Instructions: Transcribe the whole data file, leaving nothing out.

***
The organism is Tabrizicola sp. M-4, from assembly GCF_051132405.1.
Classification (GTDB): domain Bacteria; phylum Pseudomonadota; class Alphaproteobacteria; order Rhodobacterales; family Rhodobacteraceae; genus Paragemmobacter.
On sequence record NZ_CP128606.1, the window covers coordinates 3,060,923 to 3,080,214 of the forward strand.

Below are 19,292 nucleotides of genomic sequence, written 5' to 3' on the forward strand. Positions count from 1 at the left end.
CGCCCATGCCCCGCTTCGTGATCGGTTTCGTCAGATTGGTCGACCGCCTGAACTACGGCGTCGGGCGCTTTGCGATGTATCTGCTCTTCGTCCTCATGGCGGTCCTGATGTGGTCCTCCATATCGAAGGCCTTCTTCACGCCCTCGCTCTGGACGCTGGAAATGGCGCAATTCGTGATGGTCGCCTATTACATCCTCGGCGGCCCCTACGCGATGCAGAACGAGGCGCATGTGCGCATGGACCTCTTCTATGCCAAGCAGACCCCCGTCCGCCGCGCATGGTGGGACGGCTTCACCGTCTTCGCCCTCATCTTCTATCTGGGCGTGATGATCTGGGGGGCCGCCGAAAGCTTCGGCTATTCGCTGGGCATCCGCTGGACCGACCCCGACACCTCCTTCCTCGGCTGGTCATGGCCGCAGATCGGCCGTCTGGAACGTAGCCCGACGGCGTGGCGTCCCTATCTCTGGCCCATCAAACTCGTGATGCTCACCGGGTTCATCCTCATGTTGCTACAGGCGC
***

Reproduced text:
The organism is Tabrizicola sp. M-4, from assembly GCF_051132405.1.
Classification (GTDB): domain Bacteria; phylum Pseudomonadota; class Alphaproteobacteria; order Rhodobacterales; family Rhodobacteraceae; genus Paragemmobacter.
On sequence record NZ_CP128606.1, the window covers coordinates 3,060,923 to 3,080,214 of the forward strand.

Below are 19,292 nucleotides of genomic sequence, written 5' to 3' on the forward strand. Positions count from 1 at the left end.
CGCCCATGCCCCGCTTCGTGATCGGTTTCGTCAGATTGGTCGACCGCCTGAACTACGGCGTCGGGCGCTTTGCGATGTATCTGCTCTTCGTCCTCATGGCGGTCCTGATGTGGTCCTCCATATCGAAGGCCTTCTTCACGCCCTCGCTCTGGACGCTGGAAATGGCGCAATTCGTGATGGTCGCCTATTACATCCTCGGCGGCCCCTACGCGATGCAGAACGAGGCGCATGTGCGCATGGACCTCTTCTATGCCAAGCAGACCCCCGTCCGCCGCGCATGGTGGGACGGCTTCACCGTCTTCGCCCTCATCTTCTATCTGGGCGTGATGATCTGGGGGGCCGCCGAAAGCTTCGGCTATTCGCTGGGCATCCGCTGGACCGACCCCGACACCTCCTTCCTCGGCTGGTCATGGCCGCAGATCGGCCGTCTGGAACGTAGCCCGACGGCGTGGCGTCCCTATCTCTGGCCCATCAAACTCGTGATGCTCACCGGGTTCATCCTCATGTTGCTACAGGCGC